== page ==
Likert questions allows for each individual parts to have the same value, if that is how people feel about them. Last the analysis of rating is more intuitve than the one of a rank that in addition might not have much statistical significance. Also from likert questions, it’s possible to compute an average score from each separate ratings in order to get an overall ranking through a Borda Count.

When designing likert questions, attention need to be given to specific design issues specifically in terms of wording.

  1. Length of the scale: limit the number of points along the scale.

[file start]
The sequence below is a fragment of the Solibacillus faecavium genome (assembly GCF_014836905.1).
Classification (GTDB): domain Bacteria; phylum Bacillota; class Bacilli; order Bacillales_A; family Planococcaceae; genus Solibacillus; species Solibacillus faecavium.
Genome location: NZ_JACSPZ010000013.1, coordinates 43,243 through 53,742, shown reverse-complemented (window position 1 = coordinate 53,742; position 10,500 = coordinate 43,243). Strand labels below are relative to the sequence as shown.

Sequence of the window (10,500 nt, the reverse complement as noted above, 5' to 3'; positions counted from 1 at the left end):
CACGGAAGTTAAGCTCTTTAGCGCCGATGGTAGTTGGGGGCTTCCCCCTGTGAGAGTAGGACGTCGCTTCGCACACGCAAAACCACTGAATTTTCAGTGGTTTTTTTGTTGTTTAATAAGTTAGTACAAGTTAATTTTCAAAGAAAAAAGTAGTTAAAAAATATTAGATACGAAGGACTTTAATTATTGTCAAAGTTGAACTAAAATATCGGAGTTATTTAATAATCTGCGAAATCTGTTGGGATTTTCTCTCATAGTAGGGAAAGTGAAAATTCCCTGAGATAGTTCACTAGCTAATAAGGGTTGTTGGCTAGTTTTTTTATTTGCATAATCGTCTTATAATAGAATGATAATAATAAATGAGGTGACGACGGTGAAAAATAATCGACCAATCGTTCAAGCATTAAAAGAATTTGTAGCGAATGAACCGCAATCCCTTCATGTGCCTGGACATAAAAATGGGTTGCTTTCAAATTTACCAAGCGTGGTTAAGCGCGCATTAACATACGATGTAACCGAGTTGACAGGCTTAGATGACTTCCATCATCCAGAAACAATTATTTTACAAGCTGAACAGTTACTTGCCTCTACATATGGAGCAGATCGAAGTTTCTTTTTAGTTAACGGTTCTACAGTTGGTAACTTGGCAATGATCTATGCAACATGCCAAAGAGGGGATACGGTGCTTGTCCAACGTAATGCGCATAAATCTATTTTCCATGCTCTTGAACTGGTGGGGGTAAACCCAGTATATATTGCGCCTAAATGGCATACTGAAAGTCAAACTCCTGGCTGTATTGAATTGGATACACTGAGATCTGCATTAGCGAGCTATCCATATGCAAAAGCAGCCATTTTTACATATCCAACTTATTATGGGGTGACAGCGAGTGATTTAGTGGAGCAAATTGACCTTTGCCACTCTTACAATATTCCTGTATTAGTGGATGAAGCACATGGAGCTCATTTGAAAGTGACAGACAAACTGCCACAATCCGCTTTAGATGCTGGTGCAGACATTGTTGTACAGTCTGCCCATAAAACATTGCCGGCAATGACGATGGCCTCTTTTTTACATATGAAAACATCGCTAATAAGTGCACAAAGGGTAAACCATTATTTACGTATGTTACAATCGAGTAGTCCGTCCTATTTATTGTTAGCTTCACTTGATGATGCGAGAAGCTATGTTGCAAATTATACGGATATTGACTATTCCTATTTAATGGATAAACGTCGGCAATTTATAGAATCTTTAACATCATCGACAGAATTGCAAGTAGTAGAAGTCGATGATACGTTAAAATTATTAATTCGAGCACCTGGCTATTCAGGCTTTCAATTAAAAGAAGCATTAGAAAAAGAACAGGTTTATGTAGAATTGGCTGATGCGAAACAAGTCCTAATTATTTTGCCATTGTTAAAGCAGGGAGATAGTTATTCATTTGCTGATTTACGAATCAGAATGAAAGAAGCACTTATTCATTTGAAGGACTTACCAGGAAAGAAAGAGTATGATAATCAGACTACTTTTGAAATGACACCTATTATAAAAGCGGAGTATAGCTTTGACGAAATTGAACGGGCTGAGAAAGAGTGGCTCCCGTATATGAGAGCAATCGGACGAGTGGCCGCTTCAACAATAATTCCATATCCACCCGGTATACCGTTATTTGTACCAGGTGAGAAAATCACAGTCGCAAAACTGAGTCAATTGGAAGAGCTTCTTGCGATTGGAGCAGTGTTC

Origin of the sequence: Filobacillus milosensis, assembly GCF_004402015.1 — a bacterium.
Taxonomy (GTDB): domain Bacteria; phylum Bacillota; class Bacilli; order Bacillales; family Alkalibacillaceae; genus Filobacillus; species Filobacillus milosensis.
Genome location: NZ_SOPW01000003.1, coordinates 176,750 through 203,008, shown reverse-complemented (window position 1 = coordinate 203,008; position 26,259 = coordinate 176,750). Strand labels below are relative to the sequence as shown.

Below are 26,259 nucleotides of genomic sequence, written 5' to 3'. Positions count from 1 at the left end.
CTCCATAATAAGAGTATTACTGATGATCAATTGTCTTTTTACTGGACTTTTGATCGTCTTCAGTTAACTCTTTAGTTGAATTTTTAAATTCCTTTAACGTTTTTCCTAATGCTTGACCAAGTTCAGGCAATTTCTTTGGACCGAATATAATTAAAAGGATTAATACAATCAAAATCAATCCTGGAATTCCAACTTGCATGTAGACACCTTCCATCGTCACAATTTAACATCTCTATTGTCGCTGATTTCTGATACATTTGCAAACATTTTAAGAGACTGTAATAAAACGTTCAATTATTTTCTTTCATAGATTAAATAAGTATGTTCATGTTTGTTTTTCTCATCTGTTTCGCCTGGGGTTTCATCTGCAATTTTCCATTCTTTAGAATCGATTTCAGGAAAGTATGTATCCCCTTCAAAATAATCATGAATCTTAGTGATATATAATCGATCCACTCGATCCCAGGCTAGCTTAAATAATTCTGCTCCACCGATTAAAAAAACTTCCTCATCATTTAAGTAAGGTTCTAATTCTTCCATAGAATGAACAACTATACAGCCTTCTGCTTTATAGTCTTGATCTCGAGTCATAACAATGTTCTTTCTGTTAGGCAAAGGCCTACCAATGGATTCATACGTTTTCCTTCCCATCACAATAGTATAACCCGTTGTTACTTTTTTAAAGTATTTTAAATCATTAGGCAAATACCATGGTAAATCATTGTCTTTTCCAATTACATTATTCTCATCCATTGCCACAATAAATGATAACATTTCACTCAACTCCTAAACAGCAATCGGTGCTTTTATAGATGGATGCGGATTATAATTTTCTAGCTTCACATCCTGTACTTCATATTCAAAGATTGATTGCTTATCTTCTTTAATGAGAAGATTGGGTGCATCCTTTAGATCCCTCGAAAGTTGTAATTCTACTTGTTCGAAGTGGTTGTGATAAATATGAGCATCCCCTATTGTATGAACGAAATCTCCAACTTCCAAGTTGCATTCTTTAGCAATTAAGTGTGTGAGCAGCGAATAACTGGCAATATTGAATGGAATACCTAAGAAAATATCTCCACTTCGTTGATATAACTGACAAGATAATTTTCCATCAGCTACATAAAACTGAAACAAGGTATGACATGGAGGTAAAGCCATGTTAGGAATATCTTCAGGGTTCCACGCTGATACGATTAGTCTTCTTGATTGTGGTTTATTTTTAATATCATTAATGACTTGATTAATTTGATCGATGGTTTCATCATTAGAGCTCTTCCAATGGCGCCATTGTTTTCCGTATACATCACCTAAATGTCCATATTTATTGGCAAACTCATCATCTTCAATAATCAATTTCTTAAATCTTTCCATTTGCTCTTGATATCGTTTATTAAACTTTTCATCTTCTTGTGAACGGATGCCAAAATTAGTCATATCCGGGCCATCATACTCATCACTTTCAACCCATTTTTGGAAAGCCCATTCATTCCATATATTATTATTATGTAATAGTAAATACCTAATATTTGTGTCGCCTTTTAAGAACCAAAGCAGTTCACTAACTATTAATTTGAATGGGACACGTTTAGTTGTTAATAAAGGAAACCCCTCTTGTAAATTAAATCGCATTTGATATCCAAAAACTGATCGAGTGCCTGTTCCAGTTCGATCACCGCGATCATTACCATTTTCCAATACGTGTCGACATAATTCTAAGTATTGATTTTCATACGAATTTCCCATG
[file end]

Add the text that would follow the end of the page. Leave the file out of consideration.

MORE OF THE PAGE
2. Odd or even point scale: There should not be preferred or better choice.
  3. Label the points in the scale: Avoid using just numbers to indicate the points on the scale.
  4. Balanced scale: Make sure that the scale is balanced with an equal number of positive and negative categories. Center point on bipolar scale: A common mistake when creating a rating scale is including “no opinion” or “uncertain” as a middle response on a bipolar scale. These options are not actually a part of the scale order. A middle category in a scale between “agree” and “disagree” would be “neither agree nor disagree”. Options such as: “no opinion”, “not sure”, “undecided”, “don’t know”, or “not applicable” are placed off the scale, in a separate space.
  5. Match response to question: Be as direct and specific as possible, focusing the response options on what you want to measure.
  6. Keep labels consistent: Finally, the labels used in the scale need to refer to the same thing.

Some examples are given below (more examples here):